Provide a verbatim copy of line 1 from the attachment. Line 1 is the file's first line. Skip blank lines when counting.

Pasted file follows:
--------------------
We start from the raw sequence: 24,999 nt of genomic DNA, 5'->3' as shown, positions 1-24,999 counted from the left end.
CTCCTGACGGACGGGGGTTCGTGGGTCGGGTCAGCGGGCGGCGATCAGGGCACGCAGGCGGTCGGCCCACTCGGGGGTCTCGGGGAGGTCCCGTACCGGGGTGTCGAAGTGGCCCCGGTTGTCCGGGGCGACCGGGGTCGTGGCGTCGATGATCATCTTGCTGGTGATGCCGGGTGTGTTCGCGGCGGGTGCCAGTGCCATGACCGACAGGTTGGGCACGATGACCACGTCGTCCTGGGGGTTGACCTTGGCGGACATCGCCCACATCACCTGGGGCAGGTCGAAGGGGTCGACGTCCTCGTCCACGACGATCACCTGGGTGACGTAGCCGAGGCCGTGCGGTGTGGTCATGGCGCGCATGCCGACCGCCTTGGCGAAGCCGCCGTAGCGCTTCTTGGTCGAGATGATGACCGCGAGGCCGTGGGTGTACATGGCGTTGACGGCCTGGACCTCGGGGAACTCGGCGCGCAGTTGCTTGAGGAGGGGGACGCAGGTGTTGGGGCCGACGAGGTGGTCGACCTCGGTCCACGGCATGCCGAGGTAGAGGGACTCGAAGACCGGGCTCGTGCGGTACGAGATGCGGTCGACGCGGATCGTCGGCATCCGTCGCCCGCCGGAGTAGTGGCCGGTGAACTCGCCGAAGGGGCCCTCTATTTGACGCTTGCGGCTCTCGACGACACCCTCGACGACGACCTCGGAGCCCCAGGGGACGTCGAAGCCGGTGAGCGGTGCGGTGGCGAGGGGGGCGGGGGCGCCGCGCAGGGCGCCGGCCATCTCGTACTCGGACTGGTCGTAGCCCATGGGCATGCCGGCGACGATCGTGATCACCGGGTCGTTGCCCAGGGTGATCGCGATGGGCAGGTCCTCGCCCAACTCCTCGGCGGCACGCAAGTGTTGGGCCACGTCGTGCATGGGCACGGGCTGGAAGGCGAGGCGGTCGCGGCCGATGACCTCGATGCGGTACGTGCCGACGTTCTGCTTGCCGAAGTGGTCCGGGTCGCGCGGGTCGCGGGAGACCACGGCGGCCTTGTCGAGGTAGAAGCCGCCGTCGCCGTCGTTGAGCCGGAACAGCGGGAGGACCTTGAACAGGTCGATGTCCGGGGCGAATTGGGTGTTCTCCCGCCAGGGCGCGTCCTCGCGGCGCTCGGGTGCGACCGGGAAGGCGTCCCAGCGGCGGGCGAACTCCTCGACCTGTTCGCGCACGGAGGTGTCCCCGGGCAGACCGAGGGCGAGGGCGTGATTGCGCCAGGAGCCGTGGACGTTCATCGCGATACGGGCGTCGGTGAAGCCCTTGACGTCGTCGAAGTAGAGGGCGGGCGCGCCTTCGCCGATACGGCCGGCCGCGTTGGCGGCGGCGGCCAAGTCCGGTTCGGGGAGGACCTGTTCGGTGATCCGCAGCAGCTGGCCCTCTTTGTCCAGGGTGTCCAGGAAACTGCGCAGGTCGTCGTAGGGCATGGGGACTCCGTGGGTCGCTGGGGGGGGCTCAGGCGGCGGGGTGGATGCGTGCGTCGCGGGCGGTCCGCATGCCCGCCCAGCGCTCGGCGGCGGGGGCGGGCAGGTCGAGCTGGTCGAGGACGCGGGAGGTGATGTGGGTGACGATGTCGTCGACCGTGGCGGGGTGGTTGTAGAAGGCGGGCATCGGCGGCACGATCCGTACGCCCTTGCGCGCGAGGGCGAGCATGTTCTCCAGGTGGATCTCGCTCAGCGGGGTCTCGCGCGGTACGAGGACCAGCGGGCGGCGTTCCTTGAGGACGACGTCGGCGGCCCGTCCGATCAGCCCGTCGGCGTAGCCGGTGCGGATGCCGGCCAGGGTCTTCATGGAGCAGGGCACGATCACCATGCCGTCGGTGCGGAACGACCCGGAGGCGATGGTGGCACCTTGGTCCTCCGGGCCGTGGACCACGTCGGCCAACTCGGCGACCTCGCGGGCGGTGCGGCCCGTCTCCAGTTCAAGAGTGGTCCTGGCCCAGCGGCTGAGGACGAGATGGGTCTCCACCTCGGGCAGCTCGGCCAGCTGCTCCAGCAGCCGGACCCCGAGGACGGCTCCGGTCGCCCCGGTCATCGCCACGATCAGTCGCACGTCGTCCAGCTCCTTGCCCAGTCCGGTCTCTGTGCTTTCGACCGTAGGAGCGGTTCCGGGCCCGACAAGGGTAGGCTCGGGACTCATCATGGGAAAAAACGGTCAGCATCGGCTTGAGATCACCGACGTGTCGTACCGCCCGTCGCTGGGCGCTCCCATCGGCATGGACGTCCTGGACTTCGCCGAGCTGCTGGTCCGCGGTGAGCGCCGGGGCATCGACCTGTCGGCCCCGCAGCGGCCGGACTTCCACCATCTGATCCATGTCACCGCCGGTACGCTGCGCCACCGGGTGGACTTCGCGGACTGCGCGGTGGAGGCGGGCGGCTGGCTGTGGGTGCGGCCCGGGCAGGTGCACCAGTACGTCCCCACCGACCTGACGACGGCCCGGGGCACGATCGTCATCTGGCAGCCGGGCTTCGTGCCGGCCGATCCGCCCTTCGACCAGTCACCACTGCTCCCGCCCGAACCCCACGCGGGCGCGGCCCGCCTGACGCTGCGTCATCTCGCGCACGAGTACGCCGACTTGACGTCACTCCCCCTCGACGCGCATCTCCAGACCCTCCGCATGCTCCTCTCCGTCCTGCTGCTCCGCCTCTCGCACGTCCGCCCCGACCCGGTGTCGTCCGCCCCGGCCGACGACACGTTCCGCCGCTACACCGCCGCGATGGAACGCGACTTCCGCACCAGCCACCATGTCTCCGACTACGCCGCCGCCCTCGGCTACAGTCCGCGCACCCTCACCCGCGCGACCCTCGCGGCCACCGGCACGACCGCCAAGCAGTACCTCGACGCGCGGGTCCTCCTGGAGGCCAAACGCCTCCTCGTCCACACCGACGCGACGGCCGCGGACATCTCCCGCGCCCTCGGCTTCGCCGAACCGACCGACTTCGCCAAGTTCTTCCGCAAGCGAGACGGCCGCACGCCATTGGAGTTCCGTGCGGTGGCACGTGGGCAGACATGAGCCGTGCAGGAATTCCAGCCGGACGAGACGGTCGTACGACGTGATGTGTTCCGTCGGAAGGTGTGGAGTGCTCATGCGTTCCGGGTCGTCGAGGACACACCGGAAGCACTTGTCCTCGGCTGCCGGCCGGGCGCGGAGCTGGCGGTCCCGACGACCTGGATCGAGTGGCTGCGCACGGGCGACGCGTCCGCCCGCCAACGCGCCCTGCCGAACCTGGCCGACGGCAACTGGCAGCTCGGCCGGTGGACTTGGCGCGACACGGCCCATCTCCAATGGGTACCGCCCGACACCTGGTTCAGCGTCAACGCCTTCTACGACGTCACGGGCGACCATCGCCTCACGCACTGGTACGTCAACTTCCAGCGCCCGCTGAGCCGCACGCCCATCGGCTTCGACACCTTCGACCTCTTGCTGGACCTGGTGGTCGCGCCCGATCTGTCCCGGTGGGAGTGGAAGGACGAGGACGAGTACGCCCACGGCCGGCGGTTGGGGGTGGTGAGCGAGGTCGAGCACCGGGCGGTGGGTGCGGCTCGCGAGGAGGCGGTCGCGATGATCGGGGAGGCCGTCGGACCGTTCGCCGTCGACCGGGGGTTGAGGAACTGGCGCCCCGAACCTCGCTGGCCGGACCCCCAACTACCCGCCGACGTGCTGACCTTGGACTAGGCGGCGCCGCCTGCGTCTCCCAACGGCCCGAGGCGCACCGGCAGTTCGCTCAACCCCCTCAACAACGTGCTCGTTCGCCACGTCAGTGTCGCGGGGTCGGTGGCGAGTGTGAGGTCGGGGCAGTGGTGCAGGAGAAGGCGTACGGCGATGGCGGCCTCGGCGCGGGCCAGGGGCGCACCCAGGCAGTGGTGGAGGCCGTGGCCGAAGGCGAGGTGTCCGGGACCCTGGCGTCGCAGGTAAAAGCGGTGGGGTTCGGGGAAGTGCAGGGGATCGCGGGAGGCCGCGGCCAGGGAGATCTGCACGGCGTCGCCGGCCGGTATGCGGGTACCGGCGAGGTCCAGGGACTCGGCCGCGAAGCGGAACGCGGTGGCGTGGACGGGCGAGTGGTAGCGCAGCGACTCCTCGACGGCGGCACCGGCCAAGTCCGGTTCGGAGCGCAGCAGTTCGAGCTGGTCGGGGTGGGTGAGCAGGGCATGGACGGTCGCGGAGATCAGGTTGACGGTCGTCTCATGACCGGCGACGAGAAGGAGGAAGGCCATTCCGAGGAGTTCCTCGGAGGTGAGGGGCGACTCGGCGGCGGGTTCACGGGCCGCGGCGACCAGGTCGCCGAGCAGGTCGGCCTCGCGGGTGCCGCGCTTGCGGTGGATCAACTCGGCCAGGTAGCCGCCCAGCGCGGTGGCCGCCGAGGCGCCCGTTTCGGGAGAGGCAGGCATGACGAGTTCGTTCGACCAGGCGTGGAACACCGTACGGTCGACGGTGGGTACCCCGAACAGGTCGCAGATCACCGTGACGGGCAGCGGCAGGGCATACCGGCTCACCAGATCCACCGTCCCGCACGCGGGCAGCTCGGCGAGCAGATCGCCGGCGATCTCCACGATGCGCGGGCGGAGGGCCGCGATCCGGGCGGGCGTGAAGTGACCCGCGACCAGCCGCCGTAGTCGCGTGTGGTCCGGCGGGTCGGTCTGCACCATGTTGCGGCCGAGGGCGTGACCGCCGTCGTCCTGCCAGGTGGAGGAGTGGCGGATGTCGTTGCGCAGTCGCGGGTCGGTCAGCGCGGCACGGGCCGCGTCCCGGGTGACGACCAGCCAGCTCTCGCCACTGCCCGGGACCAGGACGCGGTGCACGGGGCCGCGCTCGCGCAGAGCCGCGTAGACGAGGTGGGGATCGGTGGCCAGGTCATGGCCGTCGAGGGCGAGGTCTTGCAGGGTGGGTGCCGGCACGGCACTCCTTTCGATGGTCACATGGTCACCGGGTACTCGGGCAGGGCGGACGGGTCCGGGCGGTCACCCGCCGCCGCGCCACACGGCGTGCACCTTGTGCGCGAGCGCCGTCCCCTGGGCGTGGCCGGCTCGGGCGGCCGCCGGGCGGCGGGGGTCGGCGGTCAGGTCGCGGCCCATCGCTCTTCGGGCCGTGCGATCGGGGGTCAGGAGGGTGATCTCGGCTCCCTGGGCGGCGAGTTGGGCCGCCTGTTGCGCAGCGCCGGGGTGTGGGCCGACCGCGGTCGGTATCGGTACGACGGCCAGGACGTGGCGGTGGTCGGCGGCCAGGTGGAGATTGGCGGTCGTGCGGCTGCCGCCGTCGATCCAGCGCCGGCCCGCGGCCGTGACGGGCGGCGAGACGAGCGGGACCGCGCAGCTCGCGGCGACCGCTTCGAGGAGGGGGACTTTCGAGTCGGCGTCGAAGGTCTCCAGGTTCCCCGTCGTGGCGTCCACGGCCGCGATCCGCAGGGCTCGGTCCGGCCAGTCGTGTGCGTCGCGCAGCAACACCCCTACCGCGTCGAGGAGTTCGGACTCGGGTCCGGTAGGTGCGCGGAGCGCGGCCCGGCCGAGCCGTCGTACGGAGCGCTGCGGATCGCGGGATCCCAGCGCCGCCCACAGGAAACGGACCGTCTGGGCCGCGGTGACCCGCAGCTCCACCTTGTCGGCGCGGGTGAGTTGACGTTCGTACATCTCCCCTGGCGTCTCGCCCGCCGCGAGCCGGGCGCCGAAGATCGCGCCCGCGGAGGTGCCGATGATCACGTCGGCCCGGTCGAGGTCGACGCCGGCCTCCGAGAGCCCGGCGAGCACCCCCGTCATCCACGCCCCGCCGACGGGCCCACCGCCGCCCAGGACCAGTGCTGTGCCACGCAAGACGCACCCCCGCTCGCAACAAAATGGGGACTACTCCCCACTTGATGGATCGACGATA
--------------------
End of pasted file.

We start from the raw sequence: 24,999 nt of genomic DNA, 5'->3' as shown, positions 1-24,999 counted from the left end.